The etiology of the increasing childhood prevalence of peanut or tree nut (P/TN) allergy is unknown.
To examine the association between peripregnancy consumption of P/TN by mothers and the risk of P/TN allergy in their offspring.
Design, Setting, and Participants
Prospective cohort study. The 10 907 participants in the Growing Up Today Study 2, born between January 1, 1990, and December 31, 1994, are the offspring of women who previously reported their diet during, or shortly before or after, their pregnancy with this child as part of the ongoing Nurses’ Health Study II. In 2006, the offspring reported physician-diagnosed food allergy. Mothers were asked to confirm the diagnosis and to provide available medical records and allergy test results. Two board-certified pediatricians, including a board-certified allergist/immunologist, independently reviewed each potential case and assigned a confirmation code (eg, likely food allergy) to each case. Unadjusted and multivariable logistic regression analyses were used to evaluate associations between peripregnancy consumption of P/TN by mothers and incident P/TN allergy in their offspring.
Peripregnancy consumption of P/TN.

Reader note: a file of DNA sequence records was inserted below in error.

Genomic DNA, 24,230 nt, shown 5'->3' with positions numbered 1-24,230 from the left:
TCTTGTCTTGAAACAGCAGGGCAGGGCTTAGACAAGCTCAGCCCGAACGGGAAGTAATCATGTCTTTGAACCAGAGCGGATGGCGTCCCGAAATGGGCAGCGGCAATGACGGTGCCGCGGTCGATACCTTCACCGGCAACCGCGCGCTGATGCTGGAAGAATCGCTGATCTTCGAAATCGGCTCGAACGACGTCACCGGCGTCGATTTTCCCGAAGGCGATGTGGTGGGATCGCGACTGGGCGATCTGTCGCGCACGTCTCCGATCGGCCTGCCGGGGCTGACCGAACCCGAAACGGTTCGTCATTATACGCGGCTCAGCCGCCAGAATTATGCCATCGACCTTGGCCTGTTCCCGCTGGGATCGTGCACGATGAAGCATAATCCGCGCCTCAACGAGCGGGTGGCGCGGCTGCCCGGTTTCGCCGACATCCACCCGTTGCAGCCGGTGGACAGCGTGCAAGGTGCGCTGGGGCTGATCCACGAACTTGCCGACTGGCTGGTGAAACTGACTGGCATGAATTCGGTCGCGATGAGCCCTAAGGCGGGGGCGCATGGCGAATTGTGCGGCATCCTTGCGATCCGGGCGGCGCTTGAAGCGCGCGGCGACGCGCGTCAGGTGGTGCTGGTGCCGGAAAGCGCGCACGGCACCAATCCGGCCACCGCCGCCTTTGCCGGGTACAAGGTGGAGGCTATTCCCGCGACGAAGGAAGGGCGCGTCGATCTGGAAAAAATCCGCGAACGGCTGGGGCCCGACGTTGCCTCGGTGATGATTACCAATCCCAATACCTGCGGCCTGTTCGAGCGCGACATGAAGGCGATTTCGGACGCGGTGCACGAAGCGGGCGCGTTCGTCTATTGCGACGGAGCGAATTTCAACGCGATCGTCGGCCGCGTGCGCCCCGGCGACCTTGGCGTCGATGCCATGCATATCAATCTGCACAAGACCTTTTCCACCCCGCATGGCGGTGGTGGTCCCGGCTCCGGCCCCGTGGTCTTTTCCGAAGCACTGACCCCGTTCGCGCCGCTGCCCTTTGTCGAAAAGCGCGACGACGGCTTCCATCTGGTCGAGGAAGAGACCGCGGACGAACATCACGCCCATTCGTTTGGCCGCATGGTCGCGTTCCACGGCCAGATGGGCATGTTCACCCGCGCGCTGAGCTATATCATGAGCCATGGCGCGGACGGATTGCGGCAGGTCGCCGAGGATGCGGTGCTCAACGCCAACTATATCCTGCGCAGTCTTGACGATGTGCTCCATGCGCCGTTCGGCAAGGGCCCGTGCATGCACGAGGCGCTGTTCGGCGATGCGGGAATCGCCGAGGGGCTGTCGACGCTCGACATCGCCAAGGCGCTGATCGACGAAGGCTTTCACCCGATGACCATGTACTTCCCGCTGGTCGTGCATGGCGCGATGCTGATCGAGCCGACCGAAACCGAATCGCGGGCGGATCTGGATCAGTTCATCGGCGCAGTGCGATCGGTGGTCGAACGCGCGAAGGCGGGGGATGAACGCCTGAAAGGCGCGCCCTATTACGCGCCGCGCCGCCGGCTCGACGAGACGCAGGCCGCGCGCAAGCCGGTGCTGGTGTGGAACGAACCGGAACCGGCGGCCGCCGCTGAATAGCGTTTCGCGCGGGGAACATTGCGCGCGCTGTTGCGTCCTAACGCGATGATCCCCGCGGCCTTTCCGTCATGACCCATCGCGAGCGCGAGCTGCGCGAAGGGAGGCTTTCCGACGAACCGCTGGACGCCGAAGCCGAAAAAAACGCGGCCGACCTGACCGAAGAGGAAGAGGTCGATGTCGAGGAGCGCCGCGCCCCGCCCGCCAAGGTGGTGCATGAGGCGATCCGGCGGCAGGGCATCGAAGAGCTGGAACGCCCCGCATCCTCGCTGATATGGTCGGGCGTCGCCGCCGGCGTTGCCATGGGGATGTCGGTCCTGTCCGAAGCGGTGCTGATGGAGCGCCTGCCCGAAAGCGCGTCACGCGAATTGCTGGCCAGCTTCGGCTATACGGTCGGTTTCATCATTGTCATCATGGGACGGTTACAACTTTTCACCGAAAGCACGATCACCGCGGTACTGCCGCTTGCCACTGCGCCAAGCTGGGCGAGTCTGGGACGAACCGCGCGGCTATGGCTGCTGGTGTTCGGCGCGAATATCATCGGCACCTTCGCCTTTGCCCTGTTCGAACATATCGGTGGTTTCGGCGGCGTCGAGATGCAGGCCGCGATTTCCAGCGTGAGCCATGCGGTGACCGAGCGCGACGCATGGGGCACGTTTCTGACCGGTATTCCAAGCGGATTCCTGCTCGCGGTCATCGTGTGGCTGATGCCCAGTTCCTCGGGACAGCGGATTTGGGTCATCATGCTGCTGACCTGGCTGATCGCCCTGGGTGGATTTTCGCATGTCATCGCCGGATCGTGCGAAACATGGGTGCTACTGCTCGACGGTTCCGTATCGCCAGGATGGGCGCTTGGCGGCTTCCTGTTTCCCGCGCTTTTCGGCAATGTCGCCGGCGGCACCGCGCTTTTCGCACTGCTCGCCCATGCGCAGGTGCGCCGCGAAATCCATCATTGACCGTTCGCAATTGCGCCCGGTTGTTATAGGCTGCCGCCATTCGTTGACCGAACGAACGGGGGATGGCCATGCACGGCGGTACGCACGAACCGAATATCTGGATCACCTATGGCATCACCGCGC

Main Outcomes and Measures
Physician-diagnosed P/TN allergy in offspring.
Among 8205 children, we identified 308 cases of food allergy (any food), including 140 cases of P/TN allergy. The incidence of P/TN allergy in the offspring was significantly lower among children of the 8059 nonallergic mothers who consumed more P/TN in their peripregnancy diet (≥5 times vs <1 time per month: odds ratio = 0.31; 95% CI, 0.13-0.75; Ptrend = .004). By contrast, a nonsignificant positive association was observed between maternal peripregnancy P/TN consumption and risk of P/TN allergy in the offspring of 146 P/TN-allergic mothers (Ptrend = .12). The interaction between maternal peripregnancy P/TN consumption and maternal P/TN allergy status was statistically significant (Pinteraction = .004).
Conclusions and Relevance
Among mothers without P/TN allergy, higher peripregnancy consumption of P/TN was associated with lower risk of P/TN allergy in their offspring. Our study supports the hypothesis that early allergen exposure increases tolerance and lowers risk of childhood food allergy.